Irene in Canada is also doing interesting things:

            She must be on to something, otherwise the bankers would have had the approval to change the locks on her house already.

            Subjects like these are intriguing:


            “Birth registration opens the door to rights to children and adults which many other human beings take for granted: to prove their age; to prove their nationality; to receive healthcare; to go to school; to take exams; to be adopted; to protection from under-age military service or conscription; to marry; open a bank account; to hold a driving licence; to obtain a passport; to inherit money or property; and to vote or stand for elected office.[7]”

            So you cannot even inherit money or marry someone you love if you’re not “registered”?

            Wasn’t it common in earlier times to assume someone was married if they lived long enough together? Or if it was written in the family bible?

            And you cannot receive healthcare? They could be talking about subsidized health care by the government, but also just about being treated in the first place:

            “Health care (or healthcare) is the diagnosis, treatment, and prevention of disease, illness, injury, and other physical and mental impairments in humans. Health care is delivered by practitioners in medicine, chiropractic, dentistry, nursing, pharmacy, allied health, and other care providers.”

            The Hippocratic Oath applies to humans of flesh and blood and with a soul, not just Citizens as far as I know..

      • Peter on July 18, 2012 at 1:22 am

        Well, in the country in which I’m currently living, every law is signed with “by the grace of God” (Dei Gratia, D.G.).

        I’m still wondering when we will ever see the actual, physical proof of that grace being given to our monarch…

        I mean, there must be some record of that communication/exchange somewhere! ;-P

  12. Eddie88 on July 17, 2012 at 7:18 am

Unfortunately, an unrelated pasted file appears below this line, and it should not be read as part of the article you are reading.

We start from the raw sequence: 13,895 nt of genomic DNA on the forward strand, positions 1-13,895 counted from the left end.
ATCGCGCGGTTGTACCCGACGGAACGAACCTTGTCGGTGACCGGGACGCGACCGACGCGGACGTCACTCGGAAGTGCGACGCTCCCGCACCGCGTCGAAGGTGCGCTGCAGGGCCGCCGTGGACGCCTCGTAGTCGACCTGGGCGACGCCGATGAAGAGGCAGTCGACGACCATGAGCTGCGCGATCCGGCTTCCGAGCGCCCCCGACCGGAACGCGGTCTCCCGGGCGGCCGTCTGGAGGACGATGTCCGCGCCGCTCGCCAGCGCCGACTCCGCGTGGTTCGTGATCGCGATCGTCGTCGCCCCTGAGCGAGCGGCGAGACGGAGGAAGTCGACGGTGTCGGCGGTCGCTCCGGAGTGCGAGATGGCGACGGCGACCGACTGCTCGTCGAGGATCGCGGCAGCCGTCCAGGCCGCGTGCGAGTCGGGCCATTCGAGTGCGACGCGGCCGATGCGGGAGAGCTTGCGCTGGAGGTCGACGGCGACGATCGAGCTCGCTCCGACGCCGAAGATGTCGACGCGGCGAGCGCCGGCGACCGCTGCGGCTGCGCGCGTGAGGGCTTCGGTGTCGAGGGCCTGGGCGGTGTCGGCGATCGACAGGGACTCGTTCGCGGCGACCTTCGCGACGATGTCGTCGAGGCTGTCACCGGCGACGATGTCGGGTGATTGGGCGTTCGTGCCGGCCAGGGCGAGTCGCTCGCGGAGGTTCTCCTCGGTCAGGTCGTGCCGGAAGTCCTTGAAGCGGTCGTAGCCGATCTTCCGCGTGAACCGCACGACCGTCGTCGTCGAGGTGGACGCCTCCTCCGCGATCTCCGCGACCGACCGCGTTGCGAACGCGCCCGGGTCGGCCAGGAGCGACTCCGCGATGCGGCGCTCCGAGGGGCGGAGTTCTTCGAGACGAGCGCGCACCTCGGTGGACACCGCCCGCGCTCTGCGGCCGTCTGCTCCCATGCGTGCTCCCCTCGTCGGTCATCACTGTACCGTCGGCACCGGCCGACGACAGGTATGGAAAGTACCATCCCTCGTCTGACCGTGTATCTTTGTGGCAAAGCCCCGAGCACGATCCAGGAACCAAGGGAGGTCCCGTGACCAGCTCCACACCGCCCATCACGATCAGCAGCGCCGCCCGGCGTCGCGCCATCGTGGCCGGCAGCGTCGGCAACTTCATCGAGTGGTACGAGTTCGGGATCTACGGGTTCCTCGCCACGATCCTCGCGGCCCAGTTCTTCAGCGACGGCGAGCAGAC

Excellent post, thanks!
    Incredibly, most judges, usually appointed for life and accountable to no one, are vehemently opposed to jury nullification, calling it a threat to equal rights and the rule of law. Their problem is that they reserve to themselves the right to ignore law and precedent and do not want lay jurors exercising any sort of meaningful judgment at all. Keeping jurors ignorant of their long-standing right to nullify unjust laws and unfair prosecutions enhances the judges’ own claims of omnipotence.
    Here’s a typical piece of arrogance from the New Jersey Supreme Court on this issue:
    “We know that in the secrecy of the jury room, jurors have the power to nullify the law by acquitting a defendant despite overwhelming evidence of guilt. We acknowledge that reality, not because we approve of such a practice, but because it is beyond our control.”
    State v. Jenkins, 182 N.J. 112, 128 (N.J. 2004)
    This from a court which has a long history of ignoring or “amending” statutes it does not chose to follow. Cf. N.J. Democratic Party, Inc. v. Samson, 175 N.J. 178 (N.J. 2002) (Ignoring explicit statutory language to allow the last-minute substitution of a different Senate candidate believed to have a better chance of winning.)
    It’s not “The Law” the establishment wants protected, it’s their monopoly on breaking “The Law.”

    • Johnycomelately on July 17, 2012 at 5:29 pm

      I find it interesting that common law originally only permitted equitable liens as charges over property and security interests (like mortgages) were unlawful.

      My inept and casual reading seems to suggest the Monarch changed this by taxing the Usury class (who were exempt from common law) to increase his funds and in turn permitted them the right of security interests thus creating the court of chancery.

      This seemed to be the event that precipitated the centralization of money and property to the monied elite and the subversion of common law to special interests.

      • HAL838 on July 17, 2012 at 11:03 pm

        Do we have a law-yer in our midst ?

        Do YOU remember what ‘implied’ law
        and ‘intent’ [of] law was/is/meant?
        Those were just as much LAW as the ‘letters,’
        or do U know JUST “common” law?

        It was those ‘terms’ that made nullification
        very legal and possible

    • HAL838 on July 17, 2012 at 11:38 pm

      You know Joseph, some think you are excellent
      and some think you are even [your] excellency.
      That can be kind of difficult to live up to …..

      I think you’re swell.
      I hope that’s enough 😉

  13. iluvsushi on July 17, 2012 at 5:45 am

    Great information! This is just one of the 101 reasons for liberty-minded people to move to New Hampshire. See

    • HAL838 on July 17, 2012 at 11:11 pm

      Do you think is that few?

      • HAL838 on July 17, 2012 at 11:29 pm

        my ‘there’ got lost.
        Sump thing is deleting words and I have actually
        caught THEM in the act
        [not THAT act, although it is hard to miss, since it is now
        …ubiquitous and UNcovered everywhere]

        I don’t ‘watch’ television.
        I sit there surfing channels
        because there is nothing worthy
        of my attention on all 10 million of them!

        Believe me, I have had the time
        that is why [btw] I am trying to kill it right now
        [time I mean-I think that some-times
        there is just too much of it ! ]

        Then again, it has all been useful